This member of AA shares what it was like, what happened, and what it’s like now staying sober during a global pandemic.
I first started drinking alcohol when I was about 14, although not on a regular basis. At 18 I began working in a large drinking culture where there was duty free alcohol, and off-duty drinking was the social norm. I had long periods of vacation, and due to the fact I was off, I was drinking constantly during these periods and never seeing anything wrong with my behaviour. This scenario continued for many years, though the work environment social drinking stopped in the 90’s. However, whenever I was off on vacation periods, I now see that I was drinking alcoholically.
I am now sure I was a full-blown alcoholic from the time I took my first drink, and quite possibly my illness was passed to me from the word go, so I never stood a chance. I had an alcoholic father and suffered all the angst that situation caused. Once I escaped the home environment I vowed to never do the same.
Having grown up as a shy and lonely child, I drank to overcome feeling uncomfortable in social situations. Once I was told that I was an emotionally immature adult, which I took insult at, but was probably a true diagnosis.
Ten years ago I was admitted into rehab for 28 days after getting myself into a big mess. As part of the recovery programme I was introduced to AA and the 12 Steps. I left rehab and stayed sober for five and a half months. I attended meetings but did not follow the suggested programme of recovery, but still I thought I was doing OK. I ended up at a Christmas party and went with the intention of not drinking, and before I knew it, there was a gin and tonic in my hand and then down my throat. Needless to say that set me off on a very slippery slope.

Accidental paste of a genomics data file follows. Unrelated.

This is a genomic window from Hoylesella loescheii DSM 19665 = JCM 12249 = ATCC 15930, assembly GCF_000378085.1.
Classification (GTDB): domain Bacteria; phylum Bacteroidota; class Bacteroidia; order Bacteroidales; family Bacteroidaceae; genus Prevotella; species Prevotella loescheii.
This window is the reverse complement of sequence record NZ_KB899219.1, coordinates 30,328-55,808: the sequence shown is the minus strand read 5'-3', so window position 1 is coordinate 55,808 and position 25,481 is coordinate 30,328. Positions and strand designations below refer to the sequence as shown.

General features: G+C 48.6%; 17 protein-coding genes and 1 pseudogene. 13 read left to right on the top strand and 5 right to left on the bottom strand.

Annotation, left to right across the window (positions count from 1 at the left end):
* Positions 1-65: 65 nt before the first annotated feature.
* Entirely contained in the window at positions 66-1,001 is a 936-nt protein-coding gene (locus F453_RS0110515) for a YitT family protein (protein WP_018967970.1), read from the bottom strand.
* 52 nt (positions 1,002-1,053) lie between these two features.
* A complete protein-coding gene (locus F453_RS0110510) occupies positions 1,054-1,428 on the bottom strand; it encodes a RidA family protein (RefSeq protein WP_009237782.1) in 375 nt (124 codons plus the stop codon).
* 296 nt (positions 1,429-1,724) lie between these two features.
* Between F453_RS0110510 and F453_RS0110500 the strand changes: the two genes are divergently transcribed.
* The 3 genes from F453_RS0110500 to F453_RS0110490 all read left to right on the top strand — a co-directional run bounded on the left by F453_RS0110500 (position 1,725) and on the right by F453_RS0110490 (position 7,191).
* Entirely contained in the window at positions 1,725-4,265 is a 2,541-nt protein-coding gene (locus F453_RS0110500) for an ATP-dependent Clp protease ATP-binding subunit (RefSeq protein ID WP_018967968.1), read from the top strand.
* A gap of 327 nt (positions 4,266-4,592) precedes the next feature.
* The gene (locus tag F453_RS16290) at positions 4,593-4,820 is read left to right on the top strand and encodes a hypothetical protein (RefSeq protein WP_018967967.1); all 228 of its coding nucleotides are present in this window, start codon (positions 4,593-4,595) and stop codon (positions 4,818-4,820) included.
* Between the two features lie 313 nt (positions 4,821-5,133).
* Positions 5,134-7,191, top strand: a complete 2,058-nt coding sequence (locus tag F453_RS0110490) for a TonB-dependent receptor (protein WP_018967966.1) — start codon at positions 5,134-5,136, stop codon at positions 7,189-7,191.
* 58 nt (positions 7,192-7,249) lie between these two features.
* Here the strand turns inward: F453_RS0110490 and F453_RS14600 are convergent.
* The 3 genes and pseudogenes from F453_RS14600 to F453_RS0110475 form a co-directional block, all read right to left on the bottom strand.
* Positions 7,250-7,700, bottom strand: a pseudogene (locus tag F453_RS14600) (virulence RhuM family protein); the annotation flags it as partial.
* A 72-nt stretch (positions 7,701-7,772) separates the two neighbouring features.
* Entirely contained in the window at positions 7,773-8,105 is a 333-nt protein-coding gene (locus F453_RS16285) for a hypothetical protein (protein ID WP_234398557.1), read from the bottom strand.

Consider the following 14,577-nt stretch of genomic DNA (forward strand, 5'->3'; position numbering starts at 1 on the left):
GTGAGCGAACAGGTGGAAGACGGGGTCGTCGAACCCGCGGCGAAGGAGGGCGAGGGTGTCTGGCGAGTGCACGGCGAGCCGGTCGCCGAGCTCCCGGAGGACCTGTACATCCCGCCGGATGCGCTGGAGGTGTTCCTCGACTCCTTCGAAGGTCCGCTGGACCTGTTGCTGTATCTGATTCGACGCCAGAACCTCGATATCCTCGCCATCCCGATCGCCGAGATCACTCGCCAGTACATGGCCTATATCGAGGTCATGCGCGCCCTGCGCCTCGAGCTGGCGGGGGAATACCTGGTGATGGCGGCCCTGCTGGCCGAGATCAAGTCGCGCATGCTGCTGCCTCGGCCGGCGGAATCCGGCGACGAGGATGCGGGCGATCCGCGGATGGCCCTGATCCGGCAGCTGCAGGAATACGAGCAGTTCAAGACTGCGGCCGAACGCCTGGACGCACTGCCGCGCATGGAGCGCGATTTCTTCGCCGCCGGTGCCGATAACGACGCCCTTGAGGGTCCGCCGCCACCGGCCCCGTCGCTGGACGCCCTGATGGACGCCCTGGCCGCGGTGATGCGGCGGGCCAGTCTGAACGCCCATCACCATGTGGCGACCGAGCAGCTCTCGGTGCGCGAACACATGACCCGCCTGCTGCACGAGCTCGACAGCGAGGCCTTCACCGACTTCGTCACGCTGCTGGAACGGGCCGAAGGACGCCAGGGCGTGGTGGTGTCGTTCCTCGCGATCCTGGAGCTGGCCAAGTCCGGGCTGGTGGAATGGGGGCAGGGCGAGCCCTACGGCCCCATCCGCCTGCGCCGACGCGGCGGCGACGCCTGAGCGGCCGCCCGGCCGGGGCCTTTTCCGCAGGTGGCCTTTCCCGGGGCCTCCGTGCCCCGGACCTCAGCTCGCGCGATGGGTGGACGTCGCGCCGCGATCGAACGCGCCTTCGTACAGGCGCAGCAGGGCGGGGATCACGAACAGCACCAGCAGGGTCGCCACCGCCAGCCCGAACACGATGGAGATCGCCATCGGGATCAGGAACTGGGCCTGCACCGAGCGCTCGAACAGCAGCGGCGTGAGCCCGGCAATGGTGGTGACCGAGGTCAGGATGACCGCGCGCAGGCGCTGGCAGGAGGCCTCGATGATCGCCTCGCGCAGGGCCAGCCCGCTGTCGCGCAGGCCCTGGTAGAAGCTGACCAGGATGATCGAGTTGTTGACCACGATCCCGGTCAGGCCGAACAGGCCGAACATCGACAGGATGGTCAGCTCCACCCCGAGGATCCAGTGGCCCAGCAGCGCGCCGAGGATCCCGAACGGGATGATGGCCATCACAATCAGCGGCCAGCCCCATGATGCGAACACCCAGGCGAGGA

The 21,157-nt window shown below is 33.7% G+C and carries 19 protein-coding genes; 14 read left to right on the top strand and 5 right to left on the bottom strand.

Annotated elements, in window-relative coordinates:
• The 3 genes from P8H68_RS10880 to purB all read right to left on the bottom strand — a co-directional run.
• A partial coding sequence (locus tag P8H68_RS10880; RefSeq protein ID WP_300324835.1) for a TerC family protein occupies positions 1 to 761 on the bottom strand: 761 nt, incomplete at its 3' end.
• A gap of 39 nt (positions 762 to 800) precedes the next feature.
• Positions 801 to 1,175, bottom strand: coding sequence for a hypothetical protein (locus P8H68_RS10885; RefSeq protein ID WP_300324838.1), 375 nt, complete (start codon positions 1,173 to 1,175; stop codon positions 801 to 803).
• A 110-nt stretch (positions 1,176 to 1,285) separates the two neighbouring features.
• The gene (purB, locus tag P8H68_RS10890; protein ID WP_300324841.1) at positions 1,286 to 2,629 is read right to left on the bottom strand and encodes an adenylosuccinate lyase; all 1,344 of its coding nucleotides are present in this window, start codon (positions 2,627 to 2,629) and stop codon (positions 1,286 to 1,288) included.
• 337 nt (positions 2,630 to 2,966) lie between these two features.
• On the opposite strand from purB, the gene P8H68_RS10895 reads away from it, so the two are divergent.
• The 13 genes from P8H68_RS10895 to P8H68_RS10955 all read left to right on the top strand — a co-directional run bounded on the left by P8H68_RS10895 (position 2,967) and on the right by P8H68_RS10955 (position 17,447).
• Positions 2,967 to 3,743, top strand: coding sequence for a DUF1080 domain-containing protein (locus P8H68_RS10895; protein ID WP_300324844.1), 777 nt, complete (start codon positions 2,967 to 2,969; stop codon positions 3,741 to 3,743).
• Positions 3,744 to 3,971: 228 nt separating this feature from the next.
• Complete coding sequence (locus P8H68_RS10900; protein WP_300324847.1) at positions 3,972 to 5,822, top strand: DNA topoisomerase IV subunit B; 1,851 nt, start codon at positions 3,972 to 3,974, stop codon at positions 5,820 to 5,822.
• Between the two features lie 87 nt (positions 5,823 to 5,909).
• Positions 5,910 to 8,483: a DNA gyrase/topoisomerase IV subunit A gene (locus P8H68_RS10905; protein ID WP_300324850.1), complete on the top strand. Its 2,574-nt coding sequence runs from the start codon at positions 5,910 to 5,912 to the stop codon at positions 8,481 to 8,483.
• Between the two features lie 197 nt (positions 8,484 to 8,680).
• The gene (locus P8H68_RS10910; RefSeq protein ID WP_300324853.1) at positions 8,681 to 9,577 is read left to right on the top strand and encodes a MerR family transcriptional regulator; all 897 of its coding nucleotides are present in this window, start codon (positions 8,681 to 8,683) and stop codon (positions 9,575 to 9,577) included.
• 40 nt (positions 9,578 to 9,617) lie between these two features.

I drank again for five years, although not continuously. I would have periods of sobriety of three months before starting again, although when I did start again the drinking would become heavier. Things eventually got to a point where I lost my job, and I didn’t care anymore. I began drinking into oblivion during binge sessions, then sober up and stay sober for three months again as I threw myself into fitness, only for it all to fall apart again. It never crossed my mind to return to AA, as I had never enjoyed being at meetings.
My last binge started after I had been sober again for three months. It was, in my mind, unintentional as I had no need to pick up. I was happy and on reflection I think that is why I picked up again. I wanted to enjoy wine with my dinner. Well that wine turned into three bottles in one go, and then I was off again on a binge. I tried a few times to stop, however by this time alcohol had me firmly in it’s grip. I started suffering withdrawal effects an hour after the last drink. Research has lead me to believe this was due to the “kindling effect”. I drank constantly for six weeks, trying to fight off withdrawal and feel normal. I knew deep down I was in a very bad and dangerous place in my head. That said, the alcoholic brain was always telling me another drink will make me feel better, and I do not need help. This resulted in me screaming at the walls in anger, frustration and self- loathing.
I came round on the floor in the morning of October 3, 2016 and saw half a glass of booze on the table and half a bottle. The first temptation was to throw it all down my throat, feel a bit better and stagger to the nearest market to buy more. In my more lucid moments during this last binge I had started reading the many articles I had on alcoholism and AA. A seed had been planted and I was desperate to stop and sort myself out, as I was disgusted and horrified at how low I had become.